When discussing the importance of sport and physical activity especially for children, people often ask me if I think winning is all important or is taking part the most important thing?  This debate seems to have been around at all levels throughout my life and I guess I don't think there is a simple answer.


Two poems which always come to mind for me - when asked this question are;


Success does not always come

To the faster or stronger man

But sooner or later the winner is

The one who thinks they can




For when the one great scorer 

Comes to mark against your name

They note not whether you've won or lost

But how you played the game


They remind me that it's about helping children / young people to believe in themselves to have confidence but as well as the desire to win they should also play in the right spirit.  A win at all costs mentality is not healthy and in my experience can spill over into life outside sport.  Being successful at anything can take time and whilst this might involve hard work it's important to enjoy the journey too.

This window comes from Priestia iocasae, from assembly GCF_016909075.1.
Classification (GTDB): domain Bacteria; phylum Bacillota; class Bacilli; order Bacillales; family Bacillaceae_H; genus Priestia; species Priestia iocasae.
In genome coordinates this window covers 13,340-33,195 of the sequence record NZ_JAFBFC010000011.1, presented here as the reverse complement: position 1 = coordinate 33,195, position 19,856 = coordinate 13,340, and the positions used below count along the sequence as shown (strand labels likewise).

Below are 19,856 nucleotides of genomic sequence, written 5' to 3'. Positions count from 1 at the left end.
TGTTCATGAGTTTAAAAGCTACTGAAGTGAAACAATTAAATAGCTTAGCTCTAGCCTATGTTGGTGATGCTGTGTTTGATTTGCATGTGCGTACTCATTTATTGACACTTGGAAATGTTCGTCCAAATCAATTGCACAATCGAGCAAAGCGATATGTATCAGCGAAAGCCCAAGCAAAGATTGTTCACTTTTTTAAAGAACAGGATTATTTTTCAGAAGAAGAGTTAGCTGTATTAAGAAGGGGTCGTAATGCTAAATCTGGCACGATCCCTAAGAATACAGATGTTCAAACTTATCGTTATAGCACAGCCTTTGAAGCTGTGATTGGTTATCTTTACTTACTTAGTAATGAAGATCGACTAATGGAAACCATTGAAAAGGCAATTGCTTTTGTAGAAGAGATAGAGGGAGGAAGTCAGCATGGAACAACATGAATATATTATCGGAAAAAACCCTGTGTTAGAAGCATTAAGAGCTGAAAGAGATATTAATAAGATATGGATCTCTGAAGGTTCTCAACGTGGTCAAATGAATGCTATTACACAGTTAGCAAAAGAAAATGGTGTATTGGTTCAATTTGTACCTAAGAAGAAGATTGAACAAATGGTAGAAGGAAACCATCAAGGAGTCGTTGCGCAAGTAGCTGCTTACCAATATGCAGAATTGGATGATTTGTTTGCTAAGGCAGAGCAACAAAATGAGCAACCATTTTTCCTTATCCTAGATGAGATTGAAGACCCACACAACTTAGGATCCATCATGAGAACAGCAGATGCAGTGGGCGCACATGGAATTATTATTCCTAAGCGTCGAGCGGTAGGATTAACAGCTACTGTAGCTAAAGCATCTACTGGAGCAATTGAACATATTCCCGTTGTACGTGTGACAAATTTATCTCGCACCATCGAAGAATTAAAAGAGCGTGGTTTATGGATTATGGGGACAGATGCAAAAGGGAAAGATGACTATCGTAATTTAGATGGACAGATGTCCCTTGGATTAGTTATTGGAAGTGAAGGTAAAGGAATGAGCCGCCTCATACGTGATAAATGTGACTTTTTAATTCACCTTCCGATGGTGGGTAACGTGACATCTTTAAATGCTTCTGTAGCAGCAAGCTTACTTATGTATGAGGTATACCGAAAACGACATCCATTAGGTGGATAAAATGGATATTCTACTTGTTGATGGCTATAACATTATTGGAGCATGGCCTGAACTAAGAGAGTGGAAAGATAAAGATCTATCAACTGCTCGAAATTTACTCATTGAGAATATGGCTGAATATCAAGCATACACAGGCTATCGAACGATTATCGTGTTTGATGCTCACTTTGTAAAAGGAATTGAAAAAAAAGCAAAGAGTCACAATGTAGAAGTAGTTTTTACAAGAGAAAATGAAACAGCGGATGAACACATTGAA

One of the things we often talk about at Energize is helping people to find an activity they love as we know that when they do that they will want to progress / improve and it will make a big difference to their life.  There are so many people who start the Couchto5k Programme not being able to run down the street and then go on to take part in marathons and ultras once they get the bug.  A big factor is the confidence that succeeding can bring - reminding me that sport and physical activity aren't just physical they're mental activities too - without inspiring the mind they become mindless and we lose interest.


I'm also reminded that inspiring positive attitude is not solely the responsibility of organisations like Energize but it requires all leaders / coaches / workforce and other significant adults to adopt positive approaches and to consider the individual when they are providing a pep talk or feedback.


We all have a role to play and as adults we can be very influential so I'm going to finish with something that we can all think about.  What's the first question you ask a child or young person after they have taken part in a sports competition?  Did you win or have a good time?  Did you play your best or score a goal?  Not saying don't ask about result but just think about it and where it fits in.  Of course not all children are the same and neither are all competitions but if we give some thought to the outcome that's most important we are more likely to be able to positively influence it?